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Think Twice
About Load Line Restrictions!

It is that time of year again.

StormGeo Shipping Insights, October 2013
By George Schlinkert, Vice President of Operations

Load line restrictions are removed in the southern hemisphere, and go into force in the northern hemisphere.


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Northern Hemisphere Load Lines.

Loading additional cargo can be tempting, but one must be fully cognizant of the consequences. The following wave rose shows the likelihood of wave height and direction at the southern limit of the winter load line zone in the north Pacific at mid-ocean. A close examination reveals that waves are almost invariably from the west, putting them on the head of a westbound vessel. When westerly waves are prevailing, waves of four meters or less exist about 20% - 25% of the time; however waves of five meters or greater may exist in excess of 75% of the time. Waves are not always from the west; however, they are the predominant direction.


When trying to calculate the optimal loading condition, the great circle route must be disregarded. In the following image, the great circle route exits the Seasonal Tropical Zone south of Baja California; however, the ship then would encounter storm winds with waves in excess of 10 meters across the central ocean. On a more southerly route, the severe weather can be avoided and earlier arrival achieved despite the longer distance.

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Two route options shown in BVS factoring load lines and weather conditions.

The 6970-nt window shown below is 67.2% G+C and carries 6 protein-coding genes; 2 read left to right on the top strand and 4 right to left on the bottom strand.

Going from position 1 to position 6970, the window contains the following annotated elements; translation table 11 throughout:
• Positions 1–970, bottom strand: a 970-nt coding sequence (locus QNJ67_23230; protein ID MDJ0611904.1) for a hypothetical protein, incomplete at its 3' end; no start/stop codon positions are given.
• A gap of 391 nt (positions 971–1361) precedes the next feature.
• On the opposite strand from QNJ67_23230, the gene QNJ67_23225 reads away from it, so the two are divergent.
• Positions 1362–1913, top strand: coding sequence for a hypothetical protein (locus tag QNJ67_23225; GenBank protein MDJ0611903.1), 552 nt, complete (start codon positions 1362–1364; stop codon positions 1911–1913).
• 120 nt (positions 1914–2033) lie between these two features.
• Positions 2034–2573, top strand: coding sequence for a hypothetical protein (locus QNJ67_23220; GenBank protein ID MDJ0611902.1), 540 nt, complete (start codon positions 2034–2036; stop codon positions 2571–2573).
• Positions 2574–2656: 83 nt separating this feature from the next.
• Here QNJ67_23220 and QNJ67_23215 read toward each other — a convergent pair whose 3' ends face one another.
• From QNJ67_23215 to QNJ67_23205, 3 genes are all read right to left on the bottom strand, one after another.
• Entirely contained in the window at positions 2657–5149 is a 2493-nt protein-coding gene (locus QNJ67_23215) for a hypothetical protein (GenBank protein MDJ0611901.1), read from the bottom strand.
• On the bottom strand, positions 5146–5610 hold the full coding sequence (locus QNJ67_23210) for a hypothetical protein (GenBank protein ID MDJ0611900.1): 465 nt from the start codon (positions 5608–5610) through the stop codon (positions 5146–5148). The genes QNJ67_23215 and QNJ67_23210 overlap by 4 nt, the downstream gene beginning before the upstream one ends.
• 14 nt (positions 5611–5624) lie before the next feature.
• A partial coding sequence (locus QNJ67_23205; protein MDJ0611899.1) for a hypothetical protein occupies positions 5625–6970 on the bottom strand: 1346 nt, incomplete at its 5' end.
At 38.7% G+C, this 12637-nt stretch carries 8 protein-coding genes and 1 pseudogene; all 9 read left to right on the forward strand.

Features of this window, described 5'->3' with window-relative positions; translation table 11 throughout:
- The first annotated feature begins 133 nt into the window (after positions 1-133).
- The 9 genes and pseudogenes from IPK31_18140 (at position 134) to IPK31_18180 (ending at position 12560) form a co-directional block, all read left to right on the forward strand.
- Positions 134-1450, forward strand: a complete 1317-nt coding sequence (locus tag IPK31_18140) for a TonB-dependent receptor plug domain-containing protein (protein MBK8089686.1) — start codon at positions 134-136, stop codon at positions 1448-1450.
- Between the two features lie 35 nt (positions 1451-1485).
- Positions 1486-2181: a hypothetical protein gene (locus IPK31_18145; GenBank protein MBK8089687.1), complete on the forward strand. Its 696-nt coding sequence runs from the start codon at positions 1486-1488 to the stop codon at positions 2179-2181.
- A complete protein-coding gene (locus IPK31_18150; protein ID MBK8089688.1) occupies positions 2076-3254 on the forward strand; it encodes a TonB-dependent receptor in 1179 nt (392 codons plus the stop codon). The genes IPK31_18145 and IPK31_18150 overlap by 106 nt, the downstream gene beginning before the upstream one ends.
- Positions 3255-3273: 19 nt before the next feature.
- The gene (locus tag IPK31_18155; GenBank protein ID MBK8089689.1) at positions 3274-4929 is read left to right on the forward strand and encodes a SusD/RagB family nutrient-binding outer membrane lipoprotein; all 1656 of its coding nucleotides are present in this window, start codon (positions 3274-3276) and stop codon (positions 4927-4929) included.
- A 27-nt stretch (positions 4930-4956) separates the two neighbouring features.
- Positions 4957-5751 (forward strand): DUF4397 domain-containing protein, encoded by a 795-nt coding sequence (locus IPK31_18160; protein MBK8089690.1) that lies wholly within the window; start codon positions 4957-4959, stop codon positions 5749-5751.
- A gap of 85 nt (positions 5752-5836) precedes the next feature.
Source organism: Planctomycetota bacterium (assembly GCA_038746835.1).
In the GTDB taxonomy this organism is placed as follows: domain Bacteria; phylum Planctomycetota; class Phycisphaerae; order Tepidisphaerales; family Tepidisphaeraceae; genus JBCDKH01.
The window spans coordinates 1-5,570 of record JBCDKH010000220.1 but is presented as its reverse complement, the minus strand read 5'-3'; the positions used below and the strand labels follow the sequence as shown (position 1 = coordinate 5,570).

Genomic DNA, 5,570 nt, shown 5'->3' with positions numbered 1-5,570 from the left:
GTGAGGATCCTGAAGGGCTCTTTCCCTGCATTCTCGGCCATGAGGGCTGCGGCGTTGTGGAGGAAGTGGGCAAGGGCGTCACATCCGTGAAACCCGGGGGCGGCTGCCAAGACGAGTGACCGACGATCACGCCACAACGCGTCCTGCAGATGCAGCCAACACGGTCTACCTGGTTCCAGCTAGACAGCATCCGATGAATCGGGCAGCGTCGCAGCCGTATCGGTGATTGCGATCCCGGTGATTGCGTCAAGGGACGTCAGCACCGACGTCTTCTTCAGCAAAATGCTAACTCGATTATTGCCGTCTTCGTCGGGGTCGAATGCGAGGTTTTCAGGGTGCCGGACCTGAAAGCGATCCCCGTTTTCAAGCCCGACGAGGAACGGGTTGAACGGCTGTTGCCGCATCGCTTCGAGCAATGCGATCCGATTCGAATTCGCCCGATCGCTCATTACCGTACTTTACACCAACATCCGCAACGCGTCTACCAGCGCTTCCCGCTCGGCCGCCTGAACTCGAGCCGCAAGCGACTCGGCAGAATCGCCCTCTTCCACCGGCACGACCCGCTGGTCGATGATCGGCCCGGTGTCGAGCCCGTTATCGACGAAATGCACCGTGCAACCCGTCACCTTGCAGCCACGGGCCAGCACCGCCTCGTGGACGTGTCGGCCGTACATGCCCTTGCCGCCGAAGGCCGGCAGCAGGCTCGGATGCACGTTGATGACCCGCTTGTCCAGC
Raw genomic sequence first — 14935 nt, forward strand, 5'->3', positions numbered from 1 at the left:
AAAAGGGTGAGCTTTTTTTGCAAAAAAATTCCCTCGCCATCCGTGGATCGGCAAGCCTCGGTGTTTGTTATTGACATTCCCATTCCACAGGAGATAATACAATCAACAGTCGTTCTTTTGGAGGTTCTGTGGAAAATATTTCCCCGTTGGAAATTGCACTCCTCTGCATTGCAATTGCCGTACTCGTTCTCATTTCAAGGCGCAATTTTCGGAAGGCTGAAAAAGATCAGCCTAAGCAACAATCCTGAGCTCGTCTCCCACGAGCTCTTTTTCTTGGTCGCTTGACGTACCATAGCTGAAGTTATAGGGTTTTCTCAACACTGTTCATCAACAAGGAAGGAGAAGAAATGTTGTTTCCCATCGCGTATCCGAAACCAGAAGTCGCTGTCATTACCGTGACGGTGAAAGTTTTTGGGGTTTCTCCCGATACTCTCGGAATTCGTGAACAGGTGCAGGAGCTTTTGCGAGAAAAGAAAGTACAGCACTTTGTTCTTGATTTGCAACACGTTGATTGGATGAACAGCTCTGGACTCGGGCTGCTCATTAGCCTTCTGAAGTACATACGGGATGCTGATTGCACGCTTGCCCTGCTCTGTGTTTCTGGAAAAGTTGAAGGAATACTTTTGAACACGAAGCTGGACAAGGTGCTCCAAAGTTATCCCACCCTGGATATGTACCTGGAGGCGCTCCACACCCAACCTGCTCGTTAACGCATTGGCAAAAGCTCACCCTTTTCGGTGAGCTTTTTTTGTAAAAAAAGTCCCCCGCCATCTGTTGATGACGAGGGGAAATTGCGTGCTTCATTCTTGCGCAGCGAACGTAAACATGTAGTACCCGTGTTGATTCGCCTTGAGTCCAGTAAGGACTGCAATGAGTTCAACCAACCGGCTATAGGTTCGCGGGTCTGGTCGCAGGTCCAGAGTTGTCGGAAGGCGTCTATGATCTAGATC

As an additional benefit, the vessel can spend almost 11 additional days in the tropical zone. For a ship consuming 30 MT/day the vessel can carry an additional 330 MT of cargo at no cost. Finding the optimal amount of cargo however can vary depending on departure port, arrival port, and other factors such as the ship's actual speed and consumption.

Of course, the summer load line comes into play on many other trade routes. In the following example, a client requested StormGeo service after loading 1,000 MT of extra cargo, and with it the obligation to sail within the summer zone. While a direct route was envisioned, the ship needed to deviate to Hawaii for additional bunkers owing to the severity of the conditions encountered, and the southerly route added more than 10 days to the process.

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StormGeo can help avoid the above situation by working closely with the ship operator to determine the optimal route. Given seasonal load line restrictions, it is our goal to assist operators so they can maximize their profits.